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Union unlocks the balance between security and access control

It often seems that specifiers face a choice between mechanical and digital access control systems, with solutions such as mechanically operated push button locksets viewed as being inferior to their electronic counterparts. Craig Birch, Product Category Manager at UNION, explains why the latest changes to BS 8607 means new, security-focused mechanically operated push button lockets can complement digital systems, as well as help realise new sales opportunities for merchants.

Mechanically operated push button locksets are used in buildings around the world, to help manage access control at a site, as well as protect assets and people. Nevertheless, these products can sometimes be seen as the poor relation to digital access control, particularly those that are linked to a wireless network. And with a digital access control solution often seen as being more secure than a mechanically operated push button lockset, there is a real risk that many are missing out on the many benefits that a mechanical system can offer.

The latest changes to BS 8607 – the standard governing mechanically operated push button locksets – have seen the arrival of grade 5. This is the newest and most stringent level for delivering assured security and access control from mechanically operated push button locksets. But what does it offer that grade 4 – previously the highest grade for BS 8607 – does not?

Making the grade

Both grade 4 and grade 5 of BS 8607 stipulate that products meeting these standards must be suitable for ‘applications where security, abuse and usage levels are expected to be equivalent to BS 3621’, which relates to thief-resistant locks. Products for both grades 4 and 5 also undergo a General Vulnerability Assessment, using tools such as vice grips, cordless drills, picking tools, chisels and wedges.

The difference between the two grades, then, is that devices rated grade 4 can only achieve this standard with the help of an integral additional locking unit. So with a grade 4 product, users must lock and unlock the solution from the inside with a key, and then operate the mechanically operated push button lockset from the outside to unlock the door.

In contrast, a mechanically operated push button lockset that meets grade 5 standards provides a ‘one-stop’ security and access control solution; one that does not require a separate locking unit. With a grade 5 product, the latch and lock are integrated and tested together, without the need for an additional key. This means that, when it shuts, a grade 5 solution automatically locks. Then, should a user need to exit a room, it is simply a one handle operation to unlock the door.

While it is intended that both grade 4 and 5 devices offer the same resistance to attack and it is simply the way it is locked that is different, the fact that a user has to physically lock a door themselves with a grade 4 product means the technology is reliant on key holders to secure the premises themselves. With a grade 5 solution, security is assured as the door will automatically lock.

Meeting demanding door environments

One of the key benefits to a grade 5 device is that, because they offer a far higher level of security, these products can be deployed in more demanding areas where networked digital solutions may not be suitable. For instance, doors that need securing in external perimeter boundaries are often located far from estates’ offices. This can mean monitoring and maintaining a digital device can be a challenge. In contrast, a grade 5 mechanically operated push button lockset can deliver high levels of security, with minimal maintenance.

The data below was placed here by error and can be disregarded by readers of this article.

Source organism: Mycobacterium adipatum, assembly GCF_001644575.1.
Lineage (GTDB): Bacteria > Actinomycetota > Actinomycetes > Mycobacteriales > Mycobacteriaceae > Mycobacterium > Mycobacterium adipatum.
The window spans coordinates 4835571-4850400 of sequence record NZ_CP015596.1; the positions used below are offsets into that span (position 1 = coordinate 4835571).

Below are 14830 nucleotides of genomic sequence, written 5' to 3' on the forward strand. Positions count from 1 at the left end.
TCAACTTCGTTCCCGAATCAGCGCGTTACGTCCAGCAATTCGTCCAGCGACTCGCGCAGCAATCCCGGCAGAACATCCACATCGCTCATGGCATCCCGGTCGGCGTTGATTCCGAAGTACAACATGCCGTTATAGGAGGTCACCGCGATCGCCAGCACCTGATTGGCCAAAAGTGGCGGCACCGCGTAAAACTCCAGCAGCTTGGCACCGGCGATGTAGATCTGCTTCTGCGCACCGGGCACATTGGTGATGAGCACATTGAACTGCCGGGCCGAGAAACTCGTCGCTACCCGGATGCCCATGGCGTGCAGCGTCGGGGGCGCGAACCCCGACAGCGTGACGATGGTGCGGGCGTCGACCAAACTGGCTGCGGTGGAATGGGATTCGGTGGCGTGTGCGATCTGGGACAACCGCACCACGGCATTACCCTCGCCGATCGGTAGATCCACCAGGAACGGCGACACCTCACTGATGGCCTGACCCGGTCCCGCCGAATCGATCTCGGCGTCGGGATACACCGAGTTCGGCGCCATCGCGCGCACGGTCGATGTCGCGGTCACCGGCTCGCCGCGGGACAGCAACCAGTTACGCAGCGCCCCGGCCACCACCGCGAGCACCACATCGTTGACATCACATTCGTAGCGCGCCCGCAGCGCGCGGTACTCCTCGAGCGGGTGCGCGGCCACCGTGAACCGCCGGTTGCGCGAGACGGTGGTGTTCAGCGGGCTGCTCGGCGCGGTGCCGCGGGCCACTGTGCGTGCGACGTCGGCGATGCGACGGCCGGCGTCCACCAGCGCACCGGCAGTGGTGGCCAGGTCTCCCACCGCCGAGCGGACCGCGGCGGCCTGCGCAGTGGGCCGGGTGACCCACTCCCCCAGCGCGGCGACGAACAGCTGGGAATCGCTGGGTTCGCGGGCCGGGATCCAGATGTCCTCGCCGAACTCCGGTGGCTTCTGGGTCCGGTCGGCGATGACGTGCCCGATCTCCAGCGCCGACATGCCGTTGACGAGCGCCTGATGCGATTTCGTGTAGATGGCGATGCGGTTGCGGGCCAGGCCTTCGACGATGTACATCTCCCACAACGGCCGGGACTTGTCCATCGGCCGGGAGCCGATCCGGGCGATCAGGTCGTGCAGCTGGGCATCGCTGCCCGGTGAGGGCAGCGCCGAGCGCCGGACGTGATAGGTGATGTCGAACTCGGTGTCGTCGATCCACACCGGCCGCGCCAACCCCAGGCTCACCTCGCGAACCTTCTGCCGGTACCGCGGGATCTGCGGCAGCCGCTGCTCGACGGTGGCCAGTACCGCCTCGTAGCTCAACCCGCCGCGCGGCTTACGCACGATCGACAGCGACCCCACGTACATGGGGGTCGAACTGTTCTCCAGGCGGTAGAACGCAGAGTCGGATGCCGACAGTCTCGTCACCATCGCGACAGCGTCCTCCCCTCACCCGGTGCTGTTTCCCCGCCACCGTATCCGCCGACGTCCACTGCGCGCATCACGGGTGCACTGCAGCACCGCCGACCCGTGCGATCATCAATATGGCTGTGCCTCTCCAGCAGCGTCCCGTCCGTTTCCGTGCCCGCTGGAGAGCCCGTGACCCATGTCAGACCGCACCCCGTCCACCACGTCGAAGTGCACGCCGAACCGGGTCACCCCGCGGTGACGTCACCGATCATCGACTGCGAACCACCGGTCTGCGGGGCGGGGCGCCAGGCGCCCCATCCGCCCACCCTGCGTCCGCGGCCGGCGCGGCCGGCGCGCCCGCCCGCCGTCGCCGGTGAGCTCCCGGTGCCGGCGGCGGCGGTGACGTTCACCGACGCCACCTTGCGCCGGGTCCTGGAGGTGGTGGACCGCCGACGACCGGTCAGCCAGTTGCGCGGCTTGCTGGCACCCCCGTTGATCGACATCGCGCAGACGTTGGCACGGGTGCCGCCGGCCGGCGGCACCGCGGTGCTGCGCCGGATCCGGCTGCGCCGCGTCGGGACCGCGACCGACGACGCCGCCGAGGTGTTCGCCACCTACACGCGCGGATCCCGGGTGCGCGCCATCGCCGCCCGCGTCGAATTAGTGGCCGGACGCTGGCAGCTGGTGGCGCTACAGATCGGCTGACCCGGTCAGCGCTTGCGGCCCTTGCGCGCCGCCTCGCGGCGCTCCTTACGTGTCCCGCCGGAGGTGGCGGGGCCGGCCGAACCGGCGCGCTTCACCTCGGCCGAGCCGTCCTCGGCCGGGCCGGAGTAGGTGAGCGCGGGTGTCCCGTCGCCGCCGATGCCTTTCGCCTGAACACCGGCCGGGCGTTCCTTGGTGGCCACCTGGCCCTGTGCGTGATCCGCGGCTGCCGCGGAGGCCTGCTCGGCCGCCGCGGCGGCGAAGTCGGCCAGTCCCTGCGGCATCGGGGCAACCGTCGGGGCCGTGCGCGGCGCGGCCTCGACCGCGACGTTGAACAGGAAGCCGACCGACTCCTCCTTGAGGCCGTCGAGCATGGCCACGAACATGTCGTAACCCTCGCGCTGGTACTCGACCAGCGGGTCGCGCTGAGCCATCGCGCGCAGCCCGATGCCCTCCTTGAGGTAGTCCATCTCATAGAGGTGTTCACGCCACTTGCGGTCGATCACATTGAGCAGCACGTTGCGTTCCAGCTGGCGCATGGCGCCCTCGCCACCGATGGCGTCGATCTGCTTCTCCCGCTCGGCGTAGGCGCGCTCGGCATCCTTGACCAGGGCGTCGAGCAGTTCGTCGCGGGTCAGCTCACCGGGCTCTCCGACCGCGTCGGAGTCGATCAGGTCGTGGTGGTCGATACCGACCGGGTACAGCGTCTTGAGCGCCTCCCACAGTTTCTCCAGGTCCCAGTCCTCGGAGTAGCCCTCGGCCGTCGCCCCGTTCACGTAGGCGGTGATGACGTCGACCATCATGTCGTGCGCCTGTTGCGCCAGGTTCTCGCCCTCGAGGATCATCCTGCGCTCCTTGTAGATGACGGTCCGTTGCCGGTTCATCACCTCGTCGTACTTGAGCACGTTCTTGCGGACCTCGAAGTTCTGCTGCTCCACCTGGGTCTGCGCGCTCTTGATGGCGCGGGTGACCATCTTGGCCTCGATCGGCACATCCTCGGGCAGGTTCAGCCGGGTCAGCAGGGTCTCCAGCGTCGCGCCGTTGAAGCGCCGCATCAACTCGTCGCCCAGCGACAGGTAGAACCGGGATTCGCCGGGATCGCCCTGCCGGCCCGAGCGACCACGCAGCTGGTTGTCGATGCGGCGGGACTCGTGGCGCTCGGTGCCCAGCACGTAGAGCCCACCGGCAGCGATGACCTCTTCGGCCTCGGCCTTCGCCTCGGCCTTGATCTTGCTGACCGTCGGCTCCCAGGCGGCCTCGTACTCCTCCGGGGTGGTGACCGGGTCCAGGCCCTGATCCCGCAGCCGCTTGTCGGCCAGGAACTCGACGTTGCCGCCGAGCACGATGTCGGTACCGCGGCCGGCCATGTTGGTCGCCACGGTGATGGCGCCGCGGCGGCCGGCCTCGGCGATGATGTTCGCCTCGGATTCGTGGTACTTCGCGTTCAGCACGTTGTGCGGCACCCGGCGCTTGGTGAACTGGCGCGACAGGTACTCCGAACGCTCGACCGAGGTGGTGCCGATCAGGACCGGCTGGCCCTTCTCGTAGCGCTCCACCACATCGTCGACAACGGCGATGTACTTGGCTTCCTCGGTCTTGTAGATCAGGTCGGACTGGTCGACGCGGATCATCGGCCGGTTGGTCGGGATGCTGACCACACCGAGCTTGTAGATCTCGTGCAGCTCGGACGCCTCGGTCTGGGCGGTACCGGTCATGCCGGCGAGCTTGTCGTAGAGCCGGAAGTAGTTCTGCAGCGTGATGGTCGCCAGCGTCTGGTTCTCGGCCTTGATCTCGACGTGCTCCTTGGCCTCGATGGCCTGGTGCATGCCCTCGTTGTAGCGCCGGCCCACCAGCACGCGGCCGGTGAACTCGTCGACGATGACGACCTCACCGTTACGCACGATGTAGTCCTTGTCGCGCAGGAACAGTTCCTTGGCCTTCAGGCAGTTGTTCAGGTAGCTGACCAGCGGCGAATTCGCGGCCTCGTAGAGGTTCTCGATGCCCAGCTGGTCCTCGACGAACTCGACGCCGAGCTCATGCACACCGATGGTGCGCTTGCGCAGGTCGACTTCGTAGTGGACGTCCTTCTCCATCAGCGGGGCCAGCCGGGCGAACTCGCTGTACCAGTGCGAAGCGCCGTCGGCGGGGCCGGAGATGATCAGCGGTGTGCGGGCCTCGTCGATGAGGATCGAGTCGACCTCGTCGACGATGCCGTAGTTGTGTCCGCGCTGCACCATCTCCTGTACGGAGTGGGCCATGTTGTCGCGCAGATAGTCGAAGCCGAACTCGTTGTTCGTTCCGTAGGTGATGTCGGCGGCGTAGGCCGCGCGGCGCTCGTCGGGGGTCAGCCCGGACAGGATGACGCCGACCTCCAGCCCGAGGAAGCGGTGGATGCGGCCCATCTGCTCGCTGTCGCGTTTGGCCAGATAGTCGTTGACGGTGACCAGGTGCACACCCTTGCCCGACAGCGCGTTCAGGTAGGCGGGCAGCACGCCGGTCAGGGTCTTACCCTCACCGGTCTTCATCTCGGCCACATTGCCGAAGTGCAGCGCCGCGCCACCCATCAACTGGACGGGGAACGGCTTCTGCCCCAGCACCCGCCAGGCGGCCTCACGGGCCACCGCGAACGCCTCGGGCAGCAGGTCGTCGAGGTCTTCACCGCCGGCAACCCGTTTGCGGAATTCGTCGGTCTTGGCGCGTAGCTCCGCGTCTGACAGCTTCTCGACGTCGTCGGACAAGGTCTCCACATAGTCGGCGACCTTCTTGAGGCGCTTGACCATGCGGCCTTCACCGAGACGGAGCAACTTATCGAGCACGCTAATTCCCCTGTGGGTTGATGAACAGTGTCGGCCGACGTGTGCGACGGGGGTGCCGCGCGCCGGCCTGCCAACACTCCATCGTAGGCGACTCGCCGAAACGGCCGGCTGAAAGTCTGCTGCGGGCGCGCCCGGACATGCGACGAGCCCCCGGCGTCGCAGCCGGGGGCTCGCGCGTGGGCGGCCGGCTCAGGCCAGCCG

These products are also suitable where doorway abuse is likely. For staff that needs to easily enter and exit areas, while ensuring members of the public stay on one side of the door, a grade 5 product offering keyless egress is an ideal solution. By integrating these easy-to-operate mechanical solutions with digital access control systems, it is possible to ensure site security while also meeting the challenge presented in areas open to the general public too.

Furthermore, some digital devices are also unsuitable for harsh environments, where they might be exposed to extreme temperatures, corrosive spray and airborne dust. These hazards could damage an electronic unit’s housing, potentially resulting in the device failing. In such situations, highly durable mechanically operated push-button locks can offer invaluable levels of access control and security, while also being used in tandem with an existing digital system.

Ultimately, a grade 5 product can help meet the security and access control needs of most commercial environments. This presents a real sales opportunity for merchants looking to offer solutions that balance both security and access control. Merchants have the opportunity to upsell to higher grade security solutions, increasing basket spend for customers and profit for themselves. Therefore, it is vital that merchants are aware of the latest standards, such as BS 8607, so that they can educate their customers working on commercial contracts.

It is no longer a question of mechanical versus digital – instead, the optimum solution for each access point can be selected, with both mechanical and digital working collaboratively.

UNION’s latest CodeGUARD 5 solution was the first mechanically operated push button lockset to meet the new grade 5 standards for BS 8607. The product is also accredited by Secured By Design, meeting the high standards set by the police initiative for improving the security of buildings and their immediate surroundings. For more information, visit www.uniononline.co.uk/codeguard5.

 

About Catrin Jones

Catrin Jones
Editorial Assistant

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